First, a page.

Walter Long, 1st Viscount Long
|The Right Honourable
The Viscount Long
PC FRS JP
|The Viscount Long (1903).|
|Secretary of State for the Colonies|
10 December 1916 – 10 January 1919
|Prime Minister||David Lloyd George|
|Preceded by||Andrew Bonar Law|
|Succeeded by||The Viscount Milner|
|First Lord of the Admiralty|
10 January 1919 – 13 February 1921
|Prime Minister||David Lloyd George|
|Preceded by||Sir Eric Geddes|
|Succeeded by||The Viscount Lee of Fareham|
|Born||13 July 1854|
|Died||26 September 1924
Rood Ashton House, West Ashton, near Trowbridge, Wiltshire, England, UK
|Spouse(s)||Lady Dorothy Boyle
|Alma mater||Christ Church, Oxford|
Walter Hume Long, 1st Viscount Long PC, FRS, JP (13 July 1854 – 26 September 1924), was a British Unionist politician. In a political career spanning over 40 years, he held office as President of the Board of Agriculture, President of the Local Government Board, Chief Secretary for Ireland, Secretary of State for the Colonies and First Lord of the Admiralty. He is also remembered for his links with Irish Unionism and served as Leader of the Irish Unionist Party in the House of Commons from 1905 to 1910.
Background and education
Long was the eldest son of Richard Penruddocke Long, by his wife Charlotte Anna, daughter of William Wentworth FitzWilliam Dick (originally Hume). Richard Chaloner, 1st Baron Gisborough, was his younger brother. On his father's side he was descended from an old family of Wiltshire gentry, and on his mother's side from Irish gentry in County Wicklow. Long was educated at Harrow and Christ Church, Oxford. Upon his father's death in 1875, he took over management of the family properties.
Political career, 1880–1911
At the 1880 general election, Long was elected to parliament as a Conservative for North Wiltshire, a seat he held until 1885, and then represented Devizes between 1885 and 1892, Liverpool West Derby between 1893 and 1900, Bristol South between 1900 and 1906, South County Dublin between 1906 and 1910, Strand between 1910 and 1918 and St George's between 1918 and 1921. He entered government for the first time in 1886 in Lord Salisbury's second administration as Parliamentary Secretary to the Local Government Board, serving under Charles Ritchie, and became one of the architects of the Local Government Act 1888, which established elected county councils. After the Conservative defeat in 1892, Ritchie's defeat made Long the chief opposition spokesman on local government, and when the Tories returned to power in 1895, he entered the cabinet as President of the Board of Agriculture. In this role he was notable for his efforts to prevent the spread of rabies.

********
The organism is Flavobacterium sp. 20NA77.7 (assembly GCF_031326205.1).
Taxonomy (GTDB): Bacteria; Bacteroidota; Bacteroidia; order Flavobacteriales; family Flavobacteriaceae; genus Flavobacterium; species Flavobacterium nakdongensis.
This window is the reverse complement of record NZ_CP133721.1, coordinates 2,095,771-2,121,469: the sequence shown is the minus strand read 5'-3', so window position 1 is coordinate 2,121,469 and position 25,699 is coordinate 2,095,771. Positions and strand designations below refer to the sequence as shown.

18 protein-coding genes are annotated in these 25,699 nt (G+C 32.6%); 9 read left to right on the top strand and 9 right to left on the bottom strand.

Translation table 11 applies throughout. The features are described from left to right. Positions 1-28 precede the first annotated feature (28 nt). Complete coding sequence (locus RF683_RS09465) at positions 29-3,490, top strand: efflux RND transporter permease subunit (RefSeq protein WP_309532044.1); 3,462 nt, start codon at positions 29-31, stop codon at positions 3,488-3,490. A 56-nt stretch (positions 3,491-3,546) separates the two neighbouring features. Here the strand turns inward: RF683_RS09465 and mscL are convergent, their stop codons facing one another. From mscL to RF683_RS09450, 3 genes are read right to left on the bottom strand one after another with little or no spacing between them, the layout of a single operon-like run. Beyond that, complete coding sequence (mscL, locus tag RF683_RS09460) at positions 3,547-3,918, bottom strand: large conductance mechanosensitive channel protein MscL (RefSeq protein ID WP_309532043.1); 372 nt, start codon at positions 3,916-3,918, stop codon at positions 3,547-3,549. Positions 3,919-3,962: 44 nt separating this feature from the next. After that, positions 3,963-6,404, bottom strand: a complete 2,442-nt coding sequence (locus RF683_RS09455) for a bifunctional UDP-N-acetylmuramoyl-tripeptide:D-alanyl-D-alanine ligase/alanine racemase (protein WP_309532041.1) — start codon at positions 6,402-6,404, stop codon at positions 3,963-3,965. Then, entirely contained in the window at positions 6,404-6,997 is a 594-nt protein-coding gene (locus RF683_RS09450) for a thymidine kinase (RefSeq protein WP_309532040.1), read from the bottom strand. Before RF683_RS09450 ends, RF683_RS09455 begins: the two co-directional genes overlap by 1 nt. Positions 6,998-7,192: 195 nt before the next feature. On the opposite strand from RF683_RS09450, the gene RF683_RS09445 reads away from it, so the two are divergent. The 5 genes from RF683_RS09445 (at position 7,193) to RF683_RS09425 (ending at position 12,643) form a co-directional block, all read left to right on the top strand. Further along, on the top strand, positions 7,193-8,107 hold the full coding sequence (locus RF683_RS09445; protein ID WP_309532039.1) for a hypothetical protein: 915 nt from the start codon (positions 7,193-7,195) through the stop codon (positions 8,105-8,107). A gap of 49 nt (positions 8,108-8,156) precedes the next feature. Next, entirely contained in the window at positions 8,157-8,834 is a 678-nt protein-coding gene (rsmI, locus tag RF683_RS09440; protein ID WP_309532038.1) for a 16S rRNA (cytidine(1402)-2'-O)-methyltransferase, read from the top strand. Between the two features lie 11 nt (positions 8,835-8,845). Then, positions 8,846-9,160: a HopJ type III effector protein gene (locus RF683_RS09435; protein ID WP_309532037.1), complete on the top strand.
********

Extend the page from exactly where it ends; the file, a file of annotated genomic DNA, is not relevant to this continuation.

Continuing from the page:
In 1895 he was also admitted to the Privy Council. With the ministerial shuffle in 1900, Long became President of the Local Government Board. In this role, he was criticised as too radical for his support of the Unemployed Workmen's Act 1905, which created an unemployment board to give work and training to the unemployed. In 1903, Long took a leading role as a spokesman for the protectionist wing of the party, advocating tariff reform and imperial preference alongside Joseph Chamberlain and his son Austen Chamberlain, which brought him into conflict with Charles Ritchie, Michael Hicks-Beach and others in the free-trade wing. Long was a moderate within the protectionist ranks and became the go-between between the protectionists and the free-traders, increasing his prominence and popularity within the party. He clashed with Edward Carson when he took a similarly equivocal position over the Parliament Bill of 1911, opposing the Bill but recommending acquiescence.
Political career, 1911–1921
When Arthur Balfour resigned as party leader in November 1911, Long was pre-eminent in the Conservative Party and one of the leading candidates to succeed him. However, he was opposed by Austen Chamberlain, who was backed by the Liberal Unionists still under the leadership of his father. It was feared that a divisive contest between Long and Chamberlain might split the protectionist majority of the Unionist coalition, so both agreed to withdraw in favour of Andrew Bonar Law, a relatively unknown figure.